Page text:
In preparation of statewide and national commemorations of the 400th anniversary of the 1619 arrival of the first Africans at Point Comfort in Hampton, VA, the Hampton History Museum has added a series of Frequently Asked Questions (FAQs), and a report “1619: Virginia’s First Africans” based on known primary sources, to their website www.hamptonhistorymuseum.org/1619.
In late August, 1619, 20-30 enslaved Africans landed at Point Comfort, today’s Fort Monroe in Hampton, Va., aboard the English privateer ship White Lion. In Virginia, these Africans were traded in exchange for supplies. Several days later, a second ship (Treasurer) arrived in Virginia with additional enslaved Africans. Both groups had been captured by English privateers from the Spanish slave ship San Juan Bautista. They are the first recorded Africans to arrive in England’s mainland American colonies.
The landing of the first Africans in Virginia is one of the most significant events we interpret. Although English colonists in Virginia did not invent slavery, and the transition from a handful of bound African laborers to a legalized system of full-blown chattel slavery took many decades, 1619 marks the beginning of race-based bondage that defined the African American experience.
Hampton’s status as the location for the first landing is a double-edged sword. We are uniquely positioned to tell a powerful story, but it is a challenging narrative fraught with controversy, myth, and contradictions that strike at the heart of the intersection between American slavery and American freedom.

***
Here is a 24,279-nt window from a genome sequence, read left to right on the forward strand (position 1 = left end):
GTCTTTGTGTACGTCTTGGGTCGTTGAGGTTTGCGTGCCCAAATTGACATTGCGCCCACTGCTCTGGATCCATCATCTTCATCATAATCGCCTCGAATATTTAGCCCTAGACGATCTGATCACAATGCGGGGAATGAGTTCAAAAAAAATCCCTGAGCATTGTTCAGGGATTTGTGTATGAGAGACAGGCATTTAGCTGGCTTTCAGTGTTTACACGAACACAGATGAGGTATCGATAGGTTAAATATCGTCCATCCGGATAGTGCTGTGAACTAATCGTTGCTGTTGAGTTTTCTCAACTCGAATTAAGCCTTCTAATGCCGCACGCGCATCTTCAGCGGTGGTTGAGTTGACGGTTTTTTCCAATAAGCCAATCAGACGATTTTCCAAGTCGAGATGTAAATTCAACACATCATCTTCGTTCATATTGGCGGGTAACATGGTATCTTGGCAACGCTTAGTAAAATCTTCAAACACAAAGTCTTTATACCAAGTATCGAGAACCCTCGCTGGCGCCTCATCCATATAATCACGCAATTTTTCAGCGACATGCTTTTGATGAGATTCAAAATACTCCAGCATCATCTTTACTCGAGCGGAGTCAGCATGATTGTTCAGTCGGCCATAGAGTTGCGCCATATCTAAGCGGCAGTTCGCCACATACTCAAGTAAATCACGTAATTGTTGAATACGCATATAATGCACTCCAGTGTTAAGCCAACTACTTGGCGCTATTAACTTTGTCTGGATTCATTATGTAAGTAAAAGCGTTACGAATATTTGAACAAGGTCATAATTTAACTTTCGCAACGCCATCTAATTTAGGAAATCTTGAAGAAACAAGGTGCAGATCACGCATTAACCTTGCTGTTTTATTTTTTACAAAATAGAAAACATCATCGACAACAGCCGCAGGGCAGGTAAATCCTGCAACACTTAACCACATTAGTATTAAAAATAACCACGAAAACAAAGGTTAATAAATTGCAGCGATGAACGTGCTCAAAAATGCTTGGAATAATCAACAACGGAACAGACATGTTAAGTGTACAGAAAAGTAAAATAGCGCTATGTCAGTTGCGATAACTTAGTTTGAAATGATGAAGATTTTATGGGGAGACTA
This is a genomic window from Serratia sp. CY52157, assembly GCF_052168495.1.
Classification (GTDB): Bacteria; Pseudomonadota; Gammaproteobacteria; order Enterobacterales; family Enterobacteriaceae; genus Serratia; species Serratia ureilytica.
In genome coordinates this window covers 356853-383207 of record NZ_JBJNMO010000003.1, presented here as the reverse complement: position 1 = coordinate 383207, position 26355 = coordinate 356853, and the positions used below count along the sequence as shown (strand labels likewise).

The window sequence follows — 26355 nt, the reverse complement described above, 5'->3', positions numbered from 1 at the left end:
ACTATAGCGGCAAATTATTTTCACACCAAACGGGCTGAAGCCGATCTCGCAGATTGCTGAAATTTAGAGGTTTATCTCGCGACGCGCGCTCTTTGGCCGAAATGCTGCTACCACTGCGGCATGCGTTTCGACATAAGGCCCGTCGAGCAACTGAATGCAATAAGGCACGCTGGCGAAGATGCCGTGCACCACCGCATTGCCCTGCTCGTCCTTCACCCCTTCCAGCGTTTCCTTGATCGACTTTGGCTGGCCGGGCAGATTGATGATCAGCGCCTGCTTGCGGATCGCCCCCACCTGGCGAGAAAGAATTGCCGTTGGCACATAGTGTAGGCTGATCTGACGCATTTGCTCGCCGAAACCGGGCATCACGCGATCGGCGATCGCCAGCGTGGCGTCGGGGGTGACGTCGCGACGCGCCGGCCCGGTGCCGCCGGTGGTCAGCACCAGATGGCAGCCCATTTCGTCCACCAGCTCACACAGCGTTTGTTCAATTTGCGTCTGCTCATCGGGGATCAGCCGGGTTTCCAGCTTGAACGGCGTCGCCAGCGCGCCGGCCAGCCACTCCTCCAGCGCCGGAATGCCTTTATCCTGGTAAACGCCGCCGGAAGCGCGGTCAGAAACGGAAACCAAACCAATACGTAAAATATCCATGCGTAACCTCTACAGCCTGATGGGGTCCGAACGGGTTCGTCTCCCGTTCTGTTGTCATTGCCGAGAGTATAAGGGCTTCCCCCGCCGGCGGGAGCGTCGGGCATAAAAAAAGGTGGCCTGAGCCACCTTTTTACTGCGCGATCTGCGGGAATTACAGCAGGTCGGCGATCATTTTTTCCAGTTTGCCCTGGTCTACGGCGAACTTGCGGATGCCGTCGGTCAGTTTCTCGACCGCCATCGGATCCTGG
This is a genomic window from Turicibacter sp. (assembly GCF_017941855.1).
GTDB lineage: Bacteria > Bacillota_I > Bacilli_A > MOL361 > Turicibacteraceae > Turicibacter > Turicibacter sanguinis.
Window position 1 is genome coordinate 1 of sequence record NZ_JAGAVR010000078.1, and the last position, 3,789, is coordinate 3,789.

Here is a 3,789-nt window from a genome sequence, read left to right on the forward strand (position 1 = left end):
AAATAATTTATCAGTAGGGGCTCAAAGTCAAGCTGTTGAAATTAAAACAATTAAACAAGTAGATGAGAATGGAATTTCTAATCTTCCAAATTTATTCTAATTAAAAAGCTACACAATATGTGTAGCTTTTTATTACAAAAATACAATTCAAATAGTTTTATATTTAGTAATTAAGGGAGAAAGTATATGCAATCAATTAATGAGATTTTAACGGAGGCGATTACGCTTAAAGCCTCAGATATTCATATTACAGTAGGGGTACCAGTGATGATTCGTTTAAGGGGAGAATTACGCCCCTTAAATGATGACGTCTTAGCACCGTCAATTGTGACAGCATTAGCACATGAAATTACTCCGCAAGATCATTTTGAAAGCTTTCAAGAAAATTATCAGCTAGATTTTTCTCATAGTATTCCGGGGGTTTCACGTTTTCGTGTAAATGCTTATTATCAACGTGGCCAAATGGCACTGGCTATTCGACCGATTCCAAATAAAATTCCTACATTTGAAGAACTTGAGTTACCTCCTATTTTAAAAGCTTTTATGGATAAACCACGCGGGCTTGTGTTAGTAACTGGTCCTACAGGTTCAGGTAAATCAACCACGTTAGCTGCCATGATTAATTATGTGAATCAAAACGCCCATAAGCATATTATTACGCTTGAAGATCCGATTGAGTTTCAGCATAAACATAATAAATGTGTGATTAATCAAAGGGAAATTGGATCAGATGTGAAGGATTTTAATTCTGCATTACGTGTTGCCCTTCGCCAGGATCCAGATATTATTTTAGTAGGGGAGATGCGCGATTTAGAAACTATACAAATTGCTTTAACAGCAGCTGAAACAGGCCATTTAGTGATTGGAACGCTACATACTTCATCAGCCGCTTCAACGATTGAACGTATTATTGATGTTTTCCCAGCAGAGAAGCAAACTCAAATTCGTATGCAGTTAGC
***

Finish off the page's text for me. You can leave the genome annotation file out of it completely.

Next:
This document aims to provide a clear, comprehensive overview of what facts are available, what scholars believe and why, and what remains unknown. This report brings together surviving documents and the latest scholarly research in one place for everyone to use.
“I wanted to say that this was an incredible job that all of you did with this document. It is light years ahead of what has been done so far.” Cassandra L. Newby-Alexander, Ph.D., Professor of History; Dean, College of Liberal Arts and Director, Joseph Jenkins Roberts Center for African Diaspora Studies, Norfolk State University
“If for no other reason, it is important we have a conversation about what took place at Point Comfort in 1619 because it forever changed the course of the country. The legacy of this event affects us all and understanding this complex history and legacy helps us to come together as Americans.” Luci Cochran, Executive Director, Hampton History Museum
The FAQs and report expand on information presented in the museum’s exhibit “1619: Arrival of the First Africans” located in the ship’s hold in the Hampton History Galleries.
The Hampton History Museum is located at 120 Old Hampton Lane in Downtown Hampton. For more information visit www.hamptonhistorymuseum.org or call 757-727-1102.